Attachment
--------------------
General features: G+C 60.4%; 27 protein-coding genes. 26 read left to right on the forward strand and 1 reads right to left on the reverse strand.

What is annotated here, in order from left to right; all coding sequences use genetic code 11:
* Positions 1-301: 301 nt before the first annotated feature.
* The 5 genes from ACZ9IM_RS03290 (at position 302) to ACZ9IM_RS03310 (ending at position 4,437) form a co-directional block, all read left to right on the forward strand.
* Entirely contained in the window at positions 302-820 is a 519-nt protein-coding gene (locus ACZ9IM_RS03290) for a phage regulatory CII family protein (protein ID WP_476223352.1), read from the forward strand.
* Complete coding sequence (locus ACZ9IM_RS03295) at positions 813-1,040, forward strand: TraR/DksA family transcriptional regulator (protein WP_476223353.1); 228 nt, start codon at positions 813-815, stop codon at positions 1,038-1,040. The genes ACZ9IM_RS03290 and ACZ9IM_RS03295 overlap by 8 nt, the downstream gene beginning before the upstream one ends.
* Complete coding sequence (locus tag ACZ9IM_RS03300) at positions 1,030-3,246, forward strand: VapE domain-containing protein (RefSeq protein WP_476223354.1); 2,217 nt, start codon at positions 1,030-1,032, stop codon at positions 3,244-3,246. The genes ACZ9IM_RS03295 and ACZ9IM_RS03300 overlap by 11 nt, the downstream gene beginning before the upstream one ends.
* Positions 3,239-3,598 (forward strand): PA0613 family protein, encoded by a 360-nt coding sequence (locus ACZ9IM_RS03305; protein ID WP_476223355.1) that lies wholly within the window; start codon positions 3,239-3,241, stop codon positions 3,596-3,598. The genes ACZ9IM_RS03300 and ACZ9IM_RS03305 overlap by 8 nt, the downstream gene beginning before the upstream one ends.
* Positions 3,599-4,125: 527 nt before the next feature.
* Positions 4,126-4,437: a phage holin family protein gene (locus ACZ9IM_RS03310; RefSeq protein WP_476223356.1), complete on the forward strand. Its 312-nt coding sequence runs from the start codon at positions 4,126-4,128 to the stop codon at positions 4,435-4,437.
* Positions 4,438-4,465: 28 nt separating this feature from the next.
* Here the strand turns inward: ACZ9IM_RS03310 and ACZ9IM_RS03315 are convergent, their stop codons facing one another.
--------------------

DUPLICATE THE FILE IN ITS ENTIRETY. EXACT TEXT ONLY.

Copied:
General features: G+C 60.4%; 27 protein-coding genes. 26 read left to right on the forward strand and 1 reads right to left on the reverse strand.

What is annotated here, in order from left to right; all coding sequences use genetic code 11:
* Positions 1-301: 301 nt before the first annotated feature.
* The 5 genes from ACZ9IM_RS03290 (at position 302) to ACZ9IM_RS03310 (ending at position 4,437) form a co-directional block, all read left to right on the forward strand.
* Entirely contained in the window at positions 302-820 is a 519-nt protein-coding gene (locus ACZ9IM_RS03290) for a phage regulatory CII family protein (protein ID WP_476223352.1), read from the forward strand.
* Complete coding sequence (locus ACZ9IM_RS03295) at positions 813-1,040, forward strand: TraR/DksA family transcriptional regulator (protein WP_476223353.1); 228 nt, start codon at positions 813-815, stop codon at positions 1,038-1,040. The genes ACZ9IM_RS03290 and ACZ9IM_RS03295 overlap by 8 nt, the downstream gene beginning before the upstream one ends.
* Complete coding sequence (locus tag ACZ9IM_RS03300) at positions 1,030-3,246, forward strand: VapE domain-containing protein (RefSeq protein WP_476223354.1); 2,217 nt, start codon at positions 1,030-1,032, stop codon at positions 3,244-3,246. The genes ACZ9IM_RS03295 and ACZ9IM_RS03300 overlap by 11 nt, the downstream gene beginning before the upstream one ends.
* Positions 3,239-3,598 (forward strand): PA0613 family protein, encoded by a 360-nt coding sequence (locus ACZ9IM_RS03305; protein ID WP_476223355.1) that lies wholly within the window; start codon positions 3,239-3,241, stop codon positions 3,596-3,598. The genes ACZ9IM_RS03300 and ACZ9IM_RS03305 overlap by 8 nt, the downstream gene beginning before the upstream one ends.
* Positions 3,599-4,125: 527 nt before the next feature.
* Positions 4,126-4,437: a phage holin family protein gene (locus ACZ9IM_RS03310; RefSeq protein WP_476223356.1), complete on the forward strand. Its 312-nt coding sequence runs from the start codon at positions 4,126-4,128 to the stop codon at positions 4,435-4,437.
* Positions 4,438-4,465: 28 nt separating this feature from the next.
* Here the strand turns inward: ACZ9IM_RS03310 and ACZ9IM_RS03315 are convergent, their stop codons facing one another.